I’m as perplexed as I’m sure most of you are with the level of misinformation, angst, and acrimony surrounding the disbursement of funds provided by the on-call agreement between the BCMA and the BC Ministry of Health (MOH).
It turns out that the actual planning to include this item in formal negotiations began more than 21/2 years ago. A subcommittee of the Tariff Committee was formed with full representation from the various economic stakeholders and, strangely enough, a proposal consensus was reached with a minimum of fuss. In essence, it was agreed that on-call should be paid to doctors providing on-call for institutions or for those health regions that require doctors to be on call for some of these larger, sparsely populated rural areas. This money was not to be made available to doctors who were providing on-call service to their own patients or for doctors working regular shifts in hospitals, such as hospitalists and ER docs. Eventually, this proposal was placed on the table by our negotiators and as we all know it was eventually accepted by government with a basic $20, $30, $40 hourly rate formula (days, evenings, nights). This would have been fine, except the MOH decided that a further graded payment schedule that included a “time to respond” modifier was necessary. This little item threw a large administrative monkey wrench into the fiscal management of the funds available to satisfy the retroactivity component of the agreement. The MOH then made a purely economic decision to provide an across-the-board payment of retroactive on-call funds with no attempt to audit any of the submitted requests. There have been some windfall situations as a result of this decision, which in turn has made more than a few of our colleagues question the sanity of both the BCMA and the MOH—when in fact the BCMA has had nothing to do with this decision.
I have had a number of on-call horror stories related to me in the past month by doctors working in a variety of disciplines. As we all know, there are many stories on both sides of our made-in-BC professional dichotomy, but it makes little fraternal sense for me to “case study” this to death and exaggerate an artificial, illogical, philosophical division between colleagues. More importantly, we all have to get our heads around the concept that there are going to be some growing pains for a system that is in its infancy. This thing is still going through the logistics sieve, and what shakes out at the bottom will, I hope, be a program that provides effective, efficient use of physician resources. Those of you providing on-call for hospitals or regions will finally be compensated for a providing a vitally important service to your communities, and the communities in turn will feel the health care needs of their residents are optimized.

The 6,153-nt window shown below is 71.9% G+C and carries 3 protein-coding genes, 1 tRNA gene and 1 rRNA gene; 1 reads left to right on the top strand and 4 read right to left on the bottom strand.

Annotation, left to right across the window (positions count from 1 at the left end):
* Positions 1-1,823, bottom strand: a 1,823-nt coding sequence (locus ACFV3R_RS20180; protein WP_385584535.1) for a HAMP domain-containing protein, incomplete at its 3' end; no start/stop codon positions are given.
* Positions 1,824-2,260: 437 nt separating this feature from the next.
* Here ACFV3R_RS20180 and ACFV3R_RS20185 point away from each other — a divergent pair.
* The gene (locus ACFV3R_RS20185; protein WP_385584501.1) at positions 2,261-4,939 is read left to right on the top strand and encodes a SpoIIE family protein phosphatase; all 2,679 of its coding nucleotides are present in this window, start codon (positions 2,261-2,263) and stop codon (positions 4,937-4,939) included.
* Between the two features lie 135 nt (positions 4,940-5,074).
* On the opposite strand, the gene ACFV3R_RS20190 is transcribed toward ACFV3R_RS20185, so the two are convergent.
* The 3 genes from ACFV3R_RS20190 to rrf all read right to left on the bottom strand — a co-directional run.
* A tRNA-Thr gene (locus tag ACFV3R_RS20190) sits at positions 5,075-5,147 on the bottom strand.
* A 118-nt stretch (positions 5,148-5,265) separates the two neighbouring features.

For all this to work, however, hospitals and regions must work with their local doctors to create a physician resource plan for their hospital or region that is reasonable, fiscally prudent, and safe. In other word, hospitals and regions have to decide what they need then go out and pay for it.
Finally, the need for this kind of plan to be very flexible from both operational and budgetary perspectives in order to be successful is obvious to all of us who toil in the trenches, but I have doubts that many bureaucrats would agree with a doctor’s definition of administrative wisdom.
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